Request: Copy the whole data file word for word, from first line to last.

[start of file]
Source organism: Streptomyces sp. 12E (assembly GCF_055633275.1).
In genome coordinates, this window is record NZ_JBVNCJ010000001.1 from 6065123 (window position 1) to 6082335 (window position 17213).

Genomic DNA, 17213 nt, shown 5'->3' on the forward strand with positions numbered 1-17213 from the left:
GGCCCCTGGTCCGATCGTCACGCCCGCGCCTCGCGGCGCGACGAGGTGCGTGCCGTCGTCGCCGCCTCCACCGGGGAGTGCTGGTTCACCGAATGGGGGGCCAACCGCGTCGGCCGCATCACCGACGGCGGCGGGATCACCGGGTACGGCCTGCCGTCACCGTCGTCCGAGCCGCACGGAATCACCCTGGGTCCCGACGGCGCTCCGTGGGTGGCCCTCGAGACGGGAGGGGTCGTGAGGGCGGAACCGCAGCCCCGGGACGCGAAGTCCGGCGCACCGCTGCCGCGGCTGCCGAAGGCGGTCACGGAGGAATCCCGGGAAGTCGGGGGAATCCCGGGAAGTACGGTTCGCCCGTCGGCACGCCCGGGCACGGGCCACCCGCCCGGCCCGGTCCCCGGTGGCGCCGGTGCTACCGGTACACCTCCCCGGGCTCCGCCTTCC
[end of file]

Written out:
Source organism: Streptomyces sp. 12E (assembly GCF_055633275.1).
In genome coordinates, this window is record NZ_JBVNCJ010000001.1 from 6065123 (window position 1) to 6082335 (window position 17213).

Genomic DNA, 17213 nt, shown 5'->3' on the forward strand with positions numbered 1-17213 from the left:
GGCCCCTGGTCCGATCGTCACGCCCGCGCCTCGCGGCGCGACGAGGTGCGTGCCGTCGTCGCCGCCTCCACCGGGGAGTGCTGGTTCACCGAATGGGGGGCCAACCGCGTCGGCCGCATCACCGACGGCGGCGGGATCACCGGGTACGGCCTGCCGTCACCGTCGTCCGAGCCGCACGGAATCACCCTGGGTCCCGACGGCGCTCCGTGGGTGGCCCTCGAGACGGGAGGGGTCGTGAGGGCGGAACCGCAGCCCCGGGACGCGAAGTCCGGCGCACCGCTGCCGCGGCTGCCGAAGGCGGTCACGGAGGAATCCCGGGAAGTCGGGGGAATCCCGGGAAGTACGGTTCGCCCGTCGGCACGCCCGGGCACGGGCCACCCGCCCGGCCCGGTCCCCGGTGGCGCCGGTGCTACCGGTACACCTCCCCGGGCTCCGCCTTCC